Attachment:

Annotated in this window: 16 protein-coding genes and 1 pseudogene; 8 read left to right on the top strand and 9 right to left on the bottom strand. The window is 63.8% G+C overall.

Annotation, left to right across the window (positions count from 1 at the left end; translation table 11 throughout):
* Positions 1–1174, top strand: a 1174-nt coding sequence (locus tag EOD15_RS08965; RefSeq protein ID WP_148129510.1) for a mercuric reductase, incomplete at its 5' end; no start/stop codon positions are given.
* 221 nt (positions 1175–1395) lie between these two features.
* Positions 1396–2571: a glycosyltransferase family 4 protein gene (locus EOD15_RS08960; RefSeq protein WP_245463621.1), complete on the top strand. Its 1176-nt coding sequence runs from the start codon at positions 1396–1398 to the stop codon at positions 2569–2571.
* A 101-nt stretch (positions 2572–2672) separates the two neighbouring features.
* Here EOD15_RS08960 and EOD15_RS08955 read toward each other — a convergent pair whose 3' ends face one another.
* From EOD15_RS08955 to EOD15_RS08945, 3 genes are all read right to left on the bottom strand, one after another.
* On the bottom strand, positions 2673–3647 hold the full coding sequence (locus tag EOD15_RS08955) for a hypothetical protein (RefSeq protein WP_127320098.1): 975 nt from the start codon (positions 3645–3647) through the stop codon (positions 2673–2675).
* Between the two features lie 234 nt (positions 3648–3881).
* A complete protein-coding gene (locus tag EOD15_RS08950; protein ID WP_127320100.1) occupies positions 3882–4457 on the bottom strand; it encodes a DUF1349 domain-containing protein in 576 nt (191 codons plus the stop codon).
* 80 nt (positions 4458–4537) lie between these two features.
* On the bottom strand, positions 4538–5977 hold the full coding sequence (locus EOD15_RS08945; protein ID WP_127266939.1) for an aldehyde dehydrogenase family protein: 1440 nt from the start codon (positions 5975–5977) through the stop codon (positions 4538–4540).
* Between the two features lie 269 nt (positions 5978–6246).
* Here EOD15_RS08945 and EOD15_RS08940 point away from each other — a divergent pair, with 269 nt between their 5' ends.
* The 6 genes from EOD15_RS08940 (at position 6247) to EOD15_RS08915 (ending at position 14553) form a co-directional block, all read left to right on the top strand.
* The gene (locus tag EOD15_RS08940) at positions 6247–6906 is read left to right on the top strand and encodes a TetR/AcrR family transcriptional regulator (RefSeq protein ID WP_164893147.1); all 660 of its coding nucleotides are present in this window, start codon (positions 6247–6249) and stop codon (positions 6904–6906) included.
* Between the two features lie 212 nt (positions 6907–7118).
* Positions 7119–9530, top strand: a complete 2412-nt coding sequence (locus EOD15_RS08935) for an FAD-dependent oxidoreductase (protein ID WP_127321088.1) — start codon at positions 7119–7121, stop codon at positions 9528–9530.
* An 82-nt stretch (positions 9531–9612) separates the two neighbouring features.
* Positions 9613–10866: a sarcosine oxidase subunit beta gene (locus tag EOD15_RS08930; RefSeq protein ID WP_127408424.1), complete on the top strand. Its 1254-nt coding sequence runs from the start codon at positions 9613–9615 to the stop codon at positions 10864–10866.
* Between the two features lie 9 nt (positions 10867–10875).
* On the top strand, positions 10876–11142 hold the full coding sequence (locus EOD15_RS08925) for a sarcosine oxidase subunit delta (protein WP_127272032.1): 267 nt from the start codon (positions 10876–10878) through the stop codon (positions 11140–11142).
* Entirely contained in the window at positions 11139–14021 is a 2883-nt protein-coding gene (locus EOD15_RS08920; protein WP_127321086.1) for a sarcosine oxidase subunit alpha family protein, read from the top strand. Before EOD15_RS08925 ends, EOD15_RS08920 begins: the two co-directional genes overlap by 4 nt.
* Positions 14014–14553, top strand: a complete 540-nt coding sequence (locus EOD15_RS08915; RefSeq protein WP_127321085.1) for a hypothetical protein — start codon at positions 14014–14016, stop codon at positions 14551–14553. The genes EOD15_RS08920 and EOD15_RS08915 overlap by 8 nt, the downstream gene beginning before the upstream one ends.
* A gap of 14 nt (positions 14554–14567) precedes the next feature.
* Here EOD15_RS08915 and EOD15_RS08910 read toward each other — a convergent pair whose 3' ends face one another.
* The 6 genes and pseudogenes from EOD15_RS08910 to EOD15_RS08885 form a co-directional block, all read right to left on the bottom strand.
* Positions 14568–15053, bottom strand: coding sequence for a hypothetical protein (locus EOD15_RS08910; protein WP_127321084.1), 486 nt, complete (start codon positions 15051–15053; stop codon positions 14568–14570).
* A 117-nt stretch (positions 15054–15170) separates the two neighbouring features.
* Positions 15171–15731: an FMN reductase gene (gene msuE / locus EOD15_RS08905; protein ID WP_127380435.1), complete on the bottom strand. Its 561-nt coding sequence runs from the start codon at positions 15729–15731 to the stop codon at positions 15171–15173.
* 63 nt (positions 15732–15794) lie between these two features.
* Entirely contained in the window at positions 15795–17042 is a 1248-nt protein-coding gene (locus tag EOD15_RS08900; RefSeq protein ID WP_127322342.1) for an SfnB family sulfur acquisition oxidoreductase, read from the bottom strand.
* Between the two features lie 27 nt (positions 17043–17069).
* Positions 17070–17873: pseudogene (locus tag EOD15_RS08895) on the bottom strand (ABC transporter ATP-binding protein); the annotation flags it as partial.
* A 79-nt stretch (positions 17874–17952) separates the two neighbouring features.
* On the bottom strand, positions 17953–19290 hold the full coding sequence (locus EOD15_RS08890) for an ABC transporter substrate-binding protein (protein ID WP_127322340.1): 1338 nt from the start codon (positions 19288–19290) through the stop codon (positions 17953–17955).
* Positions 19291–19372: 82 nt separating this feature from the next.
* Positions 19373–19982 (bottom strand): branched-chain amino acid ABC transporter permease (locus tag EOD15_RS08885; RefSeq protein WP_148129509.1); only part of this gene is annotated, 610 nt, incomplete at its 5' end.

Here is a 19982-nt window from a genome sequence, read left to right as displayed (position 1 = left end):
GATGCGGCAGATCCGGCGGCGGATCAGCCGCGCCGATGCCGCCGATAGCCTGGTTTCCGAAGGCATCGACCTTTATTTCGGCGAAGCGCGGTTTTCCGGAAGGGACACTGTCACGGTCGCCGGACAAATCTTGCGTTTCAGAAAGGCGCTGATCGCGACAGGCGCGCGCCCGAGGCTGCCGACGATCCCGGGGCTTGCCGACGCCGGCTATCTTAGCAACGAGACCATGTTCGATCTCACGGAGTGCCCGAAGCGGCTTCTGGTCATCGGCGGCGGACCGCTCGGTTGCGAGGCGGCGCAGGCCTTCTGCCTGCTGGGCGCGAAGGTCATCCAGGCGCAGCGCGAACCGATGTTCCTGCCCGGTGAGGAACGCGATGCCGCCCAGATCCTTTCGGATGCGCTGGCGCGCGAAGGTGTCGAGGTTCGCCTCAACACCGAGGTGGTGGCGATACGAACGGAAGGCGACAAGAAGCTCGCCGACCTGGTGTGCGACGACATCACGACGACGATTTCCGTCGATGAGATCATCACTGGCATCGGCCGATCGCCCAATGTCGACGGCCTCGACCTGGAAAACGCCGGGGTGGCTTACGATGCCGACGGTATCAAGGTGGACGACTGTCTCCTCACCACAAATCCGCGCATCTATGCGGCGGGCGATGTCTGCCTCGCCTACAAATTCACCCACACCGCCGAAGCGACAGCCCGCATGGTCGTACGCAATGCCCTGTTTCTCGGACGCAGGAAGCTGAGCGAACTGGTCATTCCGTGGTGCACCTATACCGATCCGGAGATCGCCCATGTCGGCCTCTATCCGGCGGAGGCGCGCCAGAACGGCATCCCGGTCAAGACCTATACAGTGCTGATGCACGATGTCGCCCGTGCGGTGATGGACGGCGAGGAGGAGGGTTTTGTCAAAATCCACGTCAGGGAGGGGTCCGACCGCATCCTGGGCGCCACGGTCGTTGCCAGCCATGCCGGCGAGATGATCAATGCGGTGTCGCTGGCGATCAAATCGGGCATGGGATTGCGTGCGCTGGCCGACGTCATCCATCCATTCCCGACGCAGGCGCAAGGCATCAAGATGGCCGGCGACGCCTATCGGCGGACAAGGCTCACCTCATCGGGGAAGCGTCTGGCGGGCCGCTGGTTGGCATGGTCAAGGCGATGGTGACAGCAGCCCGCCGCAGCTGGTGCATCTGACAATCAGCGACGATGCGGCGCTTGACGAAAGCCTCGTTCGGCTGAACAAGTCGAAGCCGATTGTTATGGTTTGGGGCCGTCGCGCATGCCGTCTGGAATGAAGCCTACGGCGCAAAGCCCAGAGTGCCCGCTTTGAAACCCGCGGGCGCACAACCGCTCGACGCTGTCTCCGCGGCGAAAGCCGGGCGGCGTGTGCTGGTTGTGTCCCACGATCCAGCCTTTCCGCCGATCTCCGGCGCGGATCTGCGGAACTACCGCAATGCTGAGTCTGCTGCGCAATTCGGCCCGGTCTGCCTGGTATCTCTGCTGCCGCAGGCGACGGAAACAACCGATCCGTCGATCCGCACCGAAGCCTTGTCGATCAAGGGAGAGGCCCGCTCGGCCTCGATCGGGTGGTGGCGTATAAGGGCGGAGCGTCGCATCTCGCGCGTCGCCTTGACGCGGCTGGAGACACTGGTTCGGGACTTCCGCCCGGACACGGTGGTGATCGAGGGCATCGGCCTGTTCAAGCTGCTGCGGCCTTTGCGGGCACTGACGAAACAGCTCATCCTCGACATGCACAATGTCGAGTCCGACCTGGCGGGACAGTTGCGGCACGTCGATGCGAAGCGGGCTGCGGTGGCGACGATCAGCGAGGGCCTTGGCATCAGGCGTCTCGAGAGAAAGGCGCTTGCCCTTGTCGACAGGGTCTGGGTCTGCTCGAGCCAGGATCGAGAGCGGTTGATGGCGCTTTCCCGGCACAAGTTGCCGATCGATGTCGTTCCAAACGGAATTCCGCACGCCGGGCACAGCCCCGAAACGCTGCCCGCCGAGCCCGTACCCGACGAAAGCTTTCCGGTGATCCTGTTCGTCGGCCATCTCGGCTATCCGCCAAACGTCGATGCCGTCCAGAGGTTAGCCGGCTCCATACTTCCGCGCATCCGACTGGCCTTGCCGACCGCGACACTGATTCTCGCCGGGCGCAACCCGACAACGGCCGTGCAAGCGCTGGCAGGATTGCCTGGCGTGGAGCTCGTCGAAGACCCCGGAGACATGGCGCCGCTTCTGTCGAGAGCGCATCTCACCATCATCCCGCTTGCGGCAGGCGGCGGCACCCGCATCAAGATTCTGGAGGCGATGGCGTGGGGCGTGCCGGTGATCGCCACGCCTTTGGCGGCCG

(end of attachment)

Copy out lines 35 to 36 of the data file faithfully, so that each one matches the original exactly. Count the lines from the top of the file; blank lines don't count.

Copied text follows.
* Positions 17070–17873: pseudogene (locus tag EOD15_RS08895) on the bottom strand (ABC transporter ATP-binding protein); the annotation flags it as partial.
* A 79-nt stretch (positions 17874–17952) separates the two neighbouring features.